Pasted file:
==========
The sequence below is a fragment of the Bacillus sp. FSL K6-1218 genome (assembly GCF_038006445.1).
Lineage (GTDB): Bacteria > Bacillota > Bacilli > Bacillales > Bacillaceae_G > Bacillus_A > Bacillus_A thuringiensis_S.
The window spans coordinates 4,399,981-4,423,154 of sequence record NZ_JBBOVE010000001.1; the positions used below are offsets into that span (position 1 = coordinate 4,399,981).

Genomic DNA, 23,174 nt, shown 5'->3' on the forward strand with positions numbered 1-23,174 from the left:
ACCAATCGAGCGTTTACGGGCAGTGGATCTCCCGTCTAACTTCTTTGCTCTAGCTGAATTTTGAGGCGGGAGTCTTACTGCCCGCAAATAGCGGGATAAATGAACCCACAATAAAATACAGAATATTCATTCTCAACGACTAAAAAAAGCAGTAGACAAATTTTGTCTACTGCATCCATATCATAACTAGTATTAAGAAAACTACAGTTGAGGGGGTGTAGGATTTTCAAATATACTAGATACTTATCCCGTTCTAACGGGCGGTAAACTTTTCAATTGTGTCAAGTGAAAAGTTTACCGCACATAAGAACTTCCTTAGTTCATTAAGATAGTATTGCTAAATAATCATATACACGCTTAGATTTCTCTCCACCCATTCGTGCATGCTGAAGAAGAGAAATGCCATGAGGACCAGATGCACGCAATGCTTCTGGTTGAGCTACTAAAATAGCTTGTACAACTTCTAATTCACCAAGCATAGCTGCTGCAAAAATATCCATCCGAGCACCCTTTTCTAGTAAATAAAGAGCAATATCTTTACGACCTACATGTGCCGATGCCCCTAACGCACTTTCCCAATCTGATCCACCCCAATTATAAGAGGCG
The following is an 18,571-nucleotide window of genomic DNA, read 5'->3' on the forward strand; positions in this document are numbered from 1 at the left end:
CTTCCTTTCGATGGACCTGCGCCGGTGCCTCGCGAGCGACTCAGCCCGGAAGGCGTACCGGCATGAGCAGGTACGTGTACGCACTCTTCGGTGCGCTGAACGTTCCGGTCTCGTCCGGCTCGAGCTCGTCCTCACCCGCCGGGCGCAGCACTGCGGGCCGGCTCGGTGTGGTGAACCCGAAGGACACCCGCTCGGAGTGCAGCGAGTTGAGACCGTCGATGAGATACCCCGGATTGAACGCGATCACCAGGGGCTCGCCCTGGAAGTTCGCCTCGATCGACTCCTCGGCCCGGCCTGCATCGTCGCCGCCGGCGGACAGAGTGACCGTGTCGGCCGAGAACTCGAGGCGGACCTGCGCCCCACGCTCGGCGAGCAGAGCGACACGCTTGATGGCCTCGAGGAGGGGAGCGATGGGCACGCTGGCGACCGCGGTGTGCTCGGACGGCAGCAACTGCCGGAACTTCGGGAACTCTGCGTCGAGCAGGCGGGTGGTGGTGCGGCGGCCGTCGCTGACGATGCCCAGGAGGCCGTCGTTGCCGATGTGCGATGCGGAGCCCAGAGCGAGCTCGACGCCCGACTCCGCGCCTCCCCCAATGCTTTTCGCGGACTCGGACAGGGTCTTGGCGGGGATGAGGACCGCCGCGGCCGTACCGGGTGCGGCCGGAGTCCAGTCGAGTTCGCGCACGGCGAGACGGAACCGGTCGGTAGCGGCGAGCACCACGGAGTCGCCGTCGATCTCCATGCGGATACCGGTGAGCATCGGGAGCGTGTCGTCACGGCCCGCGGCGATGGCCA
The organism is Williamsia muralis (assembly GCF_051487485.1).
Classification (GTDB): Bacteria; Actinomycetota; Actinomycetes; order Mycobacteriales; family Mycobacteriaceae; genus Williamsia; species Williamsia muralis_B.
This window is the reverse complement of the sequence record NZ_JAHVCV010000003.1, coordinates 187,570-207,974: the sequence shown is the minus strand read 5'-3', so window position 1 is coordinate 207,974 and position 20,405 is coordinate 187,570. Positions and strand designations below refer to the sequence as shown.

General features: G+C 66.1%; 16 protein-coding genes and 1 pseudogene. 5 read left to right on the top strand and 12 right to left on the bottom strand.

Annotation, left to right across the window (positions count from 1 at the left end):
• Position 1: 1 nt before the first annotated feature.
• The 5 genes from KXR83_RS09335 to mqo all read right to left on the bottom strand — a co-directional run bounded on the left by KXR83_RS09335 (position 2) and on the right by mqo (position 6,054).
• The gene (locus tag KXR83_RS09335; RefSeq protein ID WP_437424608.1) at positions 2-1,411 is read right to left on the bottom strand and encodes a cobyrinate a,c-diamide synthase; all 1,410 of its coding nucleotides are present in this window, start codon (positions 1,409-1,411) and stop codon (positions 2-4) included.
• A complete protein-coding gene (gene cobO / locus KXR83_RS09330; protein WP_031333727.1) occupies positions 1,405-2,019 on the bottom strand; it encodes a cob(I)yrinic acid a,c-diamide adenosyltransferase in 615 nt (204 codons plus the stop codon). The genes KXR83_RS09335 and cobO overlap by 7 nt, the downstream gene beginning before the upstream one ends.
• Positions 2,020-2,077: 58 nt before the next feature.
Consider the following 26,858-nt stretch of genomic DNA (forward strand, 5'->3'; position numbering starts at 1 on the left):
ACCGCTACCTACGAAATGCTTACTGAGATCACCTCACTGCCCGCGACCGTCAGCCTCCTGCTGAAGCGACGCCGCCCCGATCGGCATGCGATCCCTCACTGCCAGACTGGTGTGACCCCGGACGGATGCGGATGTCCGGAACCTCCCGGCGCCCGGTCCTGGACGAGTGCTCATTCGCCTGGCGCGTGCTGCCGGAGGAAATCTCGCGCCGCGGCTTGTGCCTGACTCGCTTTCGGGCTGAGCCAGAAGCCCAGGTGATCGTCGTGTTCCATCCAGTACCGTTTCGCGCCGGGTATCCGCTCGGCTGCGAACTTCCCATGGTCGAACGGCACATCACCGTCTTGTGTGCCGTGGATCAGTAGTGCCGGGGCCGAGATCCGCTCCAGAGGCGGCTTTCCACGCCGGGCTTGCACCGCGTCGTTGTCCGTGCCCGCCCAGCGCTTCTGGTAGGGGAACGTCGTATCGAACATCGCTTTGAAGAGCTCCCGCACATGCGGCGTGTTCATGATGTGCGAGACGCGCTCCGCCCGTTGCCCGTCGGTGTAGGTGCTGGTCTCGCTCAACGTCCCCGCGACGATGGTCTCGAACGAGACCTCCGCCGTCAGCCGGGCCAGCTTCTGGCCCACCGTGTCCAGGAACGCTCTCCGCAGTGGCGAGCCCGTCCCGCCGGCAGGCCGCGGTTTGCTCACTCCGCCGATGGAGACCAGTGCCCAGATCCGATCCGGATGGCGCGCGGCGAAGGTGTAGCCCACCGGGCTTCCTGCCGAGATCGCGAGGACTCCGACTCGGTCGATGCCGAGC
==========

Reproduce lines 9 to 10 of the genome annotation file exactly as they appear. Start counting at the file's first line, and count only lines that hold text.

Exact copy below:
Classification (GTDB): Bacteria; Actinomycetota; Actinomycetes; order Mycobacteriales; family Mycobacteriaceae; genus Williamsia; species Williamsia muralis_B.
This window is the reverse complement of the sequence record NZ_JAHVCV010000003.1, coordinates 187,570-207,974: the sequence shown is the minus strand read 5'-3', so window position 1 is coordinate 207,974 and position 20,405 is coordinate 187,570. Positions and strand designations below refer to the sequence as shown.